Last week’s consideration of amendments to Obamacare focused on Medicare, which is used as one of the main sources of funding for the expansion of Medicaid and the establishment of a new health care entitlement under Majority Leader Harry Reid’s (D-NV) bill.
The McCain Amendment. Senator John McCain (R-AZ) offered an amendment to recommit and require the Senate Finance Committee to revise Sen. Reid’s health care bill to exclude all spending cuts to Medicare. Senate Democrats include nearly $500 billion in Medicare cuts to pay for the legislation. Sen. McCain said that simply cutting the funding of one entitlement program to create another federal entitlement program would not constitute reform. Instead, hundreds of billions of dollars in new spending will be added to the federal deficit.
With an estimated $60 billion lost each year to fraud, waste, and abuse, Medicare needs reform. But the Congressional Budget Office’s score of the Patient Protection and Affordable Care Act shows minuscule savings from eliminating or reducing fraud, waste, or abuse in the bill. Senator Tom Coburn (R-OK) noted: “We could cover everybody in the country or extend the life of Medicare 20 years by eliminating the fraud that’s in Medicare today. What are we going to do? We’re not. We’re going to create more government programs and more agencies that are going to be designed to be defrauded.” Sen. McCain’s Medicare amendment was defeated by a vote of 42-58.
The Bennett Amendment. Meanwhile, Senator Michael Bennett (D-CO) offered an amendment that would prohibit any reduction in the guaranteed benefits of Medicare enrollees, and would require that savings in Medicare that result from the legislation would increase Medicare solvency, lower premiums, expand benefits, and improve access to providers.
But Senator Chuck Grassley (R-IA) and others pointed out that the Bennett amendment is less than meets the eye: “ the concern on our side…is that it does not require that the savings from Medicare would only — with emphasis upon the word only — be used for that purpose.” In other words, savings in Medicare would still be used to fund a new federal health entitlement.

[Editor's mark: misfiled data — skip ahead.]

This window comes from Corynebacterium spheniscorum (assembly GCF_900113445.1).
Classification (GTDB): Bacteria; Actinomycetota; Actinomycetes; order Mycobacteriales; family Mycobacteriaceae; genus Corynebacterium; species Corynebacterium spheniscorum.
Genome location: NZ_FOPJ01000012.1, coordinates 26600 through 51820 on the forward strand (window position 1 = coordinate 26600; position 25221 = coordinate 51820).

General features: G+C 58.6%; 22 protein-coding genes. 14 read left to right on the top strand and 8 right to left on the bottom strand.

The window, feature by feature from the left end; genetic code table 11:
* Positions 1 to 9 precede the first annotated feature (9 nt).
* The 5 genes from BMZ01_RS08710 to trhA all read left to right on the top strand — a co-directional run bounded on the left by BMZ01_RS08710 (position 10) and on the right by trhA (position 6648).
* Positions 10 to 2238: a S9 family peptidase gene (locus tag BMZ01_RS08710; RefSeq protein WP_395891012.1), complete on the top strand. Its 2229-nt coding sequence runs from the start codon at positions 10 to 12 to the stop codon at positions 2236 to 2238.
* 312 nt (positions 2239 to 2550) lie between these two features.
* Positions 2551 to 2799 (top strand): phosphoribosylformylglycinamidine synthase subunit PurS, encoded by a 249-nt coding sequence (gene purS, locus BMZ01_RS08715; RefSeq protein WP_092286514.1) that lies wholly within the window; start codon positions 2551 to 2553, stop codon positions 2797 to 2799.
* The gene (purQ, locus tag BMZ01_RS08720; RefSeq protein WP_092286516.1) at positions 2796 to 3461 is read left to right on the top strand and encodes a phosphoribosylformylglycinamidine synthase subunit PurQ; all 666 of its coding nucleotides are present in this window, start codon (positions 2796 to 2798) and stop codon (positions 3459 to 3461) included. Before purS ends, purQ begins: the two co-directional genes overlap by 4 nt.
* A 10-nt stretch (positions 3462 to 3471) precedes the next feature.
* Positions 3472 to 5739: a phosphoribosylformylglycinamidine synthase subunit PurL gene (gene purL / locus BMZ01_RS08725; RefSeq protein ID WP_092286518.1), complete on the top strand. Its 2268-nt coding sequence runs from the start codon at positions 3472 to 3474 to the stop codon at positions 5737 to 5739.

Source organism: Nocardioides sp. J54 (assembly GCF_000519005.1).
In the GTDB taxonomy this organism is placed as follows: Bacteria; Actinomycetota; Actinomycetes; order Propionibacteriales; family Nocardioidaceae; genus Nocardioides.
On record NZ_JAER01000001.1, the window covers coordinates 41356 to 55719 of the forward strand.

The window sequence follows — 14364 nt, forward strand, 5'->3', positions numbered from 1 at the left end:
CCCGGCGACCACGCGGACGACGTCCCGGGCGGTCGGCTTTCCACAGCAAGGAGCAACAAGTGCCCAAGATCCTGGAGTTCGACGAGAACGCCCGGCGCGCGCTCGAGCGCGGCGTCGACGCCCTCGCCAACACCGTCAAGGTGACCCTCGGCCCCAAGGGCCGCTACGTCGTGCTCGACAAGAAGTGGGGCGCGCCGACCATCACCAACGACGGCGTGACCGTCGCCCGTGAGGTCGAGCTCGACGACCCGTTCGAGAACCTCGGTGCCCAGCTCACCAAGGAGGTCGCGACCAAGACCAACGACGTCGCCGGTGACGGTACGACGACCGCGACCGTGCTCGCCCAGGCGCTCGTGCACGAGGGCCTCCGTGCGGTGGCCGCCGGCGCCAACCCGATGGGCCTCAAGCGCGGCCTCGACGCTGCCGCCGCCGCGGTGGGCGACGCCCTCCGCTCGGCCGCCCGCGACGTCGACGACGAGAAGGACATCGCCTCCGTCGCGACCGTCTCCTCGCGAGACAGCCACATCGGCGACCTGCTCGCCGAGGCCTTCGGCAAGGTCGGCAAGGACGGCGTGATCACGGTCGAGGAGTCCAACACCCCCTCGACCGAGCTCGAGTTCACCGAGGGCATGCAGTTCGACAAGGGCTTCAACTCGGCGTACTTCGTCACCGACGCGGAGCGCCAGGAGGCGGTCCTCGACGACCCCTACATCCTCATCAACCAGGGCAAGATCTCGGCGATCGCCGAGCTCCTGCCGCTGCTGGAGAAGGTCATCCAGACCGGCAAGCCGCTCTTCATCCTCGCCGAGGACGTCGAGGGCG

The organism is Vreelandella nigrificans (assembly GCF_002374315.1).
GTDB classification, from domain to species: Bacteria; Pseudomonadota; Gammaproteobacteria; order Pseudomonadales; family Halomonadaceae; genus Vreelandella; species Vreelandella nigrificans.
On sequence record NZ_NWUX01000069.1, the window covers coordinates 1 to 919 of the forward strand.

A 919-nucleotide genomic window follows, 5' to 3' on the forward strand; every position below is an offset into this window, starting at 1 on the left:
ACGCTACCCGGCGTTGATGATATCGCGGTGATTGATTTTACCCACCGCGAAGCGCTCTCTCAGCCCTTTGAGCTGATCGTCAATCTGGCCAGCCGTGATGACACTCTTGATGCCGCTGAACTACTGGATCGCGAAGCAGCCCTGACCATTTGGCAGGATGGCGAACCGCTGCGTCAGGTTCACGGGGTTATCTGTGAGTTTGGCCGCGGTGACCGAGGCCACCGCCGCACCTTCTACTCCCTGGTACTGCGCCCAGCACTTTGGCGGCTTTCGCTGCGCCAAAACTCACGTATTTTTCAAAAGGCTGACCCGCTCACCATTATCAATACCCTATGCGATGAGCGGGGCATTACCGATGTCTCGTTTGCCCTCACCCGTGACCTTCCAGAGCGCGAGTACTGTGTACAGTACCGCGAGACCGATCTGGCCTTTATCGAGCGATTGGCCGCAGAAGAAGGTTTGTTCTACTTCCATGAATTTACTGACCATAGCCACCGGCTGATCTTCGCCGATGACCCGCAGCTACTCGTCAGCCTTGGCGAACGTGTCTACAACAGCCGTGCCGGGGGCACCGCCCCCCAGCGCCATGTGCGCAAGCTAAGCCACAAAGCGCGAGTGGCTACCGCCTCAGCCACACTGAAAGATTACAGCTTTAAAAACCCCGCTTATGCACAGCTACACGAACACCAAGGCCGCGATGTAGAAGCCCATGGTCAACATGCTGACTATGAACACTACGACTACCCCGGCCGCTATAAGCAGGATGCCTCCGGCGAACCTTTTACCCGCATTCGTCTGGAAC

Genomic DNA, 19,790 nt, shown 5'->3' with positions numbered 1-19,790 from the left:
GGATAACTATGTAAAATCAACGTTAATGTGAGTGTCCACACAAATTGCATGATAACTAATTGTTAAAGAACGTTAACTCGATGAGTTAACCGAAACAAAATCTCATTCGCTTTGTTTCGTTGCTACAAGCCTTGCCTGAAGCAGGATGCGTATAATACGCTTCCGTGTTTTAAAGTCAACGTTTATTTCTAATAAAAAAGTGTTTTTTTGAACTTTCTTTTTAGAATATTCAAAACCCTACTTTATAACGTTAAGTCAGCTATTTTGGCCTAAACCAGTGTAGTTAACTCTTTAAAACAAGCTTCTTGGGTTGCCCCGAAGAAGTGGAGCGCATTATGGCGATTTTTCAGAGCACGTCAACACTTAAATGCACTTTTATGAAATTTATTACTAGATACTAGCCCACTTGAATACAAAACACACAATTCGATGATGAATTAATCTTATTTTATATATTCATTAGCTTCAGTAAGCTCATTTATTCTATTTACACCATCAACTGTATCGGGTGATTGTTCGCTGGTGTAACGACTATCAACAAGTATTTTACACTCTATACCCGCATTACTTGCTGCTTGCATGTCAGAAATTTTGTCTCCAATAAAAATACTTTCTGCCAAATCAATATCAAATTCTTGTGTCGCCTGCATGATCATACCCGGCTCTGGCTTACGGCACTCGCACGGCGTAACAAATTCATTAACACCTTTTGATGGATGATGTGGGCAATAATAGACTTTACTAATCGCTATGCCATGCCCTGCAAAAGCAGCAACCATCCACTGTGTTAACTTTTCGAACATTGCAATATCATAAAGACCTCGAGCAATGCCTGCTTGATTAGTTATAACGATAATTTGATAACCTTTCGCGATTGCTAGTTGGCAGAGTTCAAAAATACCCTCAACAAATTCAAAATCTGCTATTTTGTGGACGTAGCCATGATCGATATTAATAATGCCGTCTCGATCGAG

In any case, promised cuts to Medicare rarely materialize, because they are often restored after they are enacted in the next legislative cycle. In the case of the Senate bill, the cuts would come from reductions in payments to Medicare Advantage and health care providers such as hospitals, hospices, and nursing homes. While the benefits may be formally guaranteed – thus remain on the books- by the Bennett Amendment, it is the effective reduction in Medicare reimbursement that results in reduced access to those benefits. Cuts to medical professionals who deliver services result in less access to those services, regardless of the paper formality of their provision in the Medicare program. In that respect, Senator Bennett’s amendment is either one that would result in real reductions in services for seniors or one that would not result in real savings and thus be effectively meaningless. Nonetheless, the Bennett Amendment was unanimously agreed to by the Senate.
Kathryn Nix currently is a member of the Young Leaders Program at the Heritage Foundation. For more information on interning at Heritage, please visit: http://www.heritage.org/about/departments/ylp.cfm